One aspect of being a Tournament Director is players and buyers come to the Tournament Director sometimes seeking advice or help to resolve issues that may have come up.
The thing is, the Calcutta part of a tournament is not really related to the tournament itself. It's really an extra part of the tournament; it's a bet, gambling. And if you want to buy half yourself or if you want to ask a player if they want to buy half themselves, you to need to have a clear discussion between you two.
Any miscommunication that may occur, the Tournament Director cannot be involved.
I have talked to the sponsor of the Omega Tour several times about Calcutta issues and he reminded me that the Calcutta is gambling. And the players or buyers or fans who are buying players, they're gambling with each person that they buy. And as with most bets in the world, the communication is always between the buyer and what you're betting on (in this case the player). And clear, concise communication is key.
Think about this comparison: if you make a bet with a bookie or you make a bet with a casino or even a friendly bet with a friend, if there is an issue after the fact or with the bet or the agreement, it's always resolved between the two entities.
Also, I am extremely strict and only give the caclutta winnings to the person I wrote down as the buyer. I am so strict about this that even friends I've known for 15 to 20 years, they know I have to have verbal confirmation if they want me to hand the envelope to someone else. For example, in the Dallas-Fort Worth area it can take you 2 hours to go across the Metroplex, so sometimes a buyer will have a friend pick up the money so that they don't have to drive all the way down to the tournament. It'll save them a long drive. However if I don't talk to that buyer on the phone, I will not give their friend the envelope. This is a very strong rule that I follow.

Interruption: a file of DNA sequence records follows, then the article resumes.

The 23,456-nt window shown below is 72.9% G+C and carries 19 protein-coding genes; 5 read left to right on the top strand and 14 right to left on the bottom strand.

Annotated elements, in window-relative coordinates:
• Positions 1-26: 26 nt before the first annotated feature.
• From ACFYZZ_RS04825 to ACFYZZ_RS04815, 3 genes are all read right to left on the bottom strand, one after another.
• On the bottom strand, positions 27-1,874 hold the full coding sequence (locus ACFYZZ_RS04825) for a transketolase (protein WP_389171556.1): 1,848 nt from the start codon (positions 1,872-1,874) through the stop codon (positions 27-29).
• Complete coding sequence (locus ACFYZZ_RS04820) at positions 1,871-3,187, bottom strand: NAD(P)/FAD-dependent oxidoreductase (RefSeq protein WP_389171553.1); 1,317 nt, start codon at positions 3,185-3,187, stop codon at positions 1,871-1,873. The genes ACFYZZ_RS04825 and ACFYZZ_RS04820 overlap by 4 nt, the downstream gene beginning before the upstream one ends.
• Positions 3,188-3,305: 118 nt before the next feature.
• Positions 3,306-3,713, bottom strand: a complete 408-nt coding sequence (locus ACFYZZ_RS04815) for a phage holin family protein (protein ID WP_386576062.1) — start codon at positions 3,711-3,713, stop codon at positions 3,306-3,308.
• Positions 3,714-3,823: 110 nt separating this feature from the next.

I also learned from a crappy situation at another tournament. Long story short, a player who got second place told the Tournament Director that they bought half themselves. The TD gave the player their half, they then bolted, and then it turns out he was lying and he did not buy his half at all.
So I have learned from this unfortunate experience of a fellow Tournament Director and I never give anyone their half.
I feel bad when players approach me late on Sunday about issues that have come up between the buyer and player. I express empathy, of course, but that's about all I can do.
Bottom line is, all communication between the buyer and player is between themselves. So, please make sure it's clear!